Many biologists are founding their own firms as venture capitalists show increased interest in science.

Vindication was three years coming for Ethan Perlstein. On 19 October, his California biotechnology company, Perlara, announced a deal with Novartis. The Swiss drug giant will test a compound that Perlara has identified as a possible treatment for a rare childhood disease, and will invest an undisclosed sum in the smaller firm.

Numerous biotech investors turned Perlstein away before he started Perlara in San Francisco in 2014, because he wasn’t the tenured professor that most venture capitalists saw as founder material. “They pretty much told me to take a hike,” he recalls.

But he persevered, and is now part of the vanguard of young biomedical scientists who have started companies instead of taking the conventional academic path and pursuing postdoctoral studies after their PhDs. Among the factors driving this change are an infusion of money into early-stage biotech investing, the emergence of biotech incubators and the scarcity of academic jobs in science.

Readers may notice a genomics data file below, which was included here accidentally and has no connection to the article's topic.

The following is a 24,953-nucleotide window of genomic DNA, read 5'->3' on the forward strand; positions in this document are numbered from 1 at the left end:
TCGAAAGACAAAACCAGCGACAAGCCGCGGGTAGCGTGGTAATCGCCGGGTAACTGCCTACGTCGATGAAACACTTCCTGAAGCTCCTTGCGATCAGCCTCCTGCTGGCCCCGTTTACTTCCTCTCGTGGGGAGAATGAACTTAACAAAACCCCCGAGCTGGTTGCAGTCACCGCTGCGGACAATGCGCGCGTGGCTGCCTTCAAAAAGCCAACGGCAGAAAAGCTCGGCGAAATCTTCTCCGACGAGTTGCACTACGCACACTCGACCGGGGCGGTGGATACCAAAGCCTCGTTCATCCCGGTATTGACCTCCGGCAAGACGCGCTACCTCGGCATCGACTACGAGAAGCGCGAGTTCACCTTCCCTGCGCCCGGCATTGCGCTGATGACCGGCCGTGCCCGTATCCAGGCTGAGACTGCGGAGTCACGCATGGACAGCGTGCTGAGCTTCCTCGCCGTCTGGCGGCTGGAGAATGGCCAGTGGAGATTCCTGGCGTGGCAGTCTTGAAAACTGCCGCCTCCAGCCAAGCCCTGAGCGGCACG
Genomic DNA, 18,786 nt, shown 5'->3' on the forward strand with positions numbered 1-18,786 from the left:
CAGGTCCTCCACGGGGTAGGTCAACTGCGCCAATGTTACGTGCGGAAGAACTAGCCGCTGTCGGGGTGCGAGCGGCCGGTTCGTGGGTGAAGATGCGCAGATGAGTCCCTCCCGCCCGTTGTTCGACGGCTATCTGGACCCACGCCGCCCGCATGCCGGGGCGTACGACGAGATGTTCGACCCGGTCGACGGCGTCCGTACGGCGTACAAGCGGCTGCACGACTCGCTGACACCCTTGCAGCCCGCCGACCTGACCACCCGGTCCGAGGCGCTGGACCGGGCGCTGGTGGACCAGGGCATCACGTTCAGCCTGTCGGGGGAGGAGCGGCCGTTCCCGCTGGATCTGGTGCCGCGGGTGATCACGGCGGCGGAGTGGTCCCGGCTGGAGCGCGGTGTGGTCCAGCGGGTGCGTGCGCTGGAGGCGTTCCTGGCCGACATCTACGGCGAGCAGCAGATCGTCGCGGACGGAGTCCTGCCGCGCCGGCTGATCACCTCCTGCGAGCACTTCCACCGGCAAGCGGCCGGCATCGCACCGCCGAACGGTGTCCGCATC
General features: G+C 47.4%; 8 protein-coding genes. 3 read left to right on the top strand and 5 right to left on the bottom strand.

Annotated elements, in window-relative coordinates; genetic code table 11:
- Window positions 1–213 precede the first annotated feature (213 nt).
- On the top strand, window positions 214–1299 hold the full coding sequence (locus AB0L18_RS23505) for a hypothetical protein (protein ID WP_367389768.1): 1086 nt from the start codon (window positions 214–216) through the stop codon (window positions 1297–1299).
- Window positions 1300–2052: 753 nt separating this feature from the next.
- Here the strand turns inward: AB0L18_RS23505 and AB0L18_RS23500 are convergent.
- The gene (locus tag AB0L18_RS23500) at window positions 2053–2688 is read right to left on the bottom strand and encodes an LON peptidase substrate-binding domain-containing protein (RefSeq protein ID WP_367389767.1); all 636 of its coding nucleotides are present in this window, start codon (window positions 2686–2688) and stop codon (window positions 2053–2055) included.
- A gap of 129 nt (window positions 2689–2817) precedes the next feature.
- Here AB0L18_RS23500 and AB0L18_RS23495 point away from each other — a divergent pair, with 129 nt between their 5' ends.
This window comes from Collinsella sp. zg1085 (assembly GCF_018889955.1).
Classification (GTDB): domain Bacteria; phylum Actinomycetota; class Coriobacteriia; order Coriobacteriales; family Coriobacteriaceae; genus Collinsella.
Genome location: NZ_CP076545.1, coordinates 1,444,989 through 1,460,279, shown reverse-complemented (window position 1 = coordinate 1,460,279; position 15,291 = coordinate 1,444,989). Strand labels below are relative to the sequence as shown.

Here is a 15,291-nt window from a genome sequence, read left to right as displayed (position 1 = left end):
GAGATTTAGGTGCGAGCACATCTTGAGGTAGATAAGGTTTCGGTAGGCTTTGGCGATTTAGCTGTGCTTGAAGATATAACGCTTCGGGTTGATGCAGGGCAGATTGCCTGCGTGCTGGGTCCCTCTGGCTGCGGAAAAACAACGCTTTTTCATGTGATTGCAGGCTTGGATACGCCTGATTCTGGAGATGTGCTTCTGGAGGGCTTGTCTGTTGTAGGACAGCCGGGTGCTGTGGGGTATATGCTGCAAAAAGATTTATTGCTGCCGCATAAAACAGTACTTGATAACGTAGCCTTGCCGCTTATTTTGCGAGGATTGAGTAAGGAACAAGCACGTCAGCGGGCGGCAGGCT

“We’re starting to see a renaissance of investors embracing the idea that scientists can build businesses,” says Ryan Bethencourt, programme director of IndieBio, a biotech accelerator in San Francisco that began in 2014.

Previously, Bethencourt says, investors preferred to fund companies started by established professors who focused on the science, while investors installed a management team to take care of the business side. But that has changed as crucial technologies, such as genetic sequencing, have become cheaper and lab work has become automated. The cost of starting biotech companies is falling, lowering the risk for investors to fund new science-based companies. IndieBio and Y Combinator — an information-technology incubator in Mountain View, California, that started accepting biotech companies in 2014 — provide funding and mentoring to entrepreneurs in exchange for shares in the companies….Source: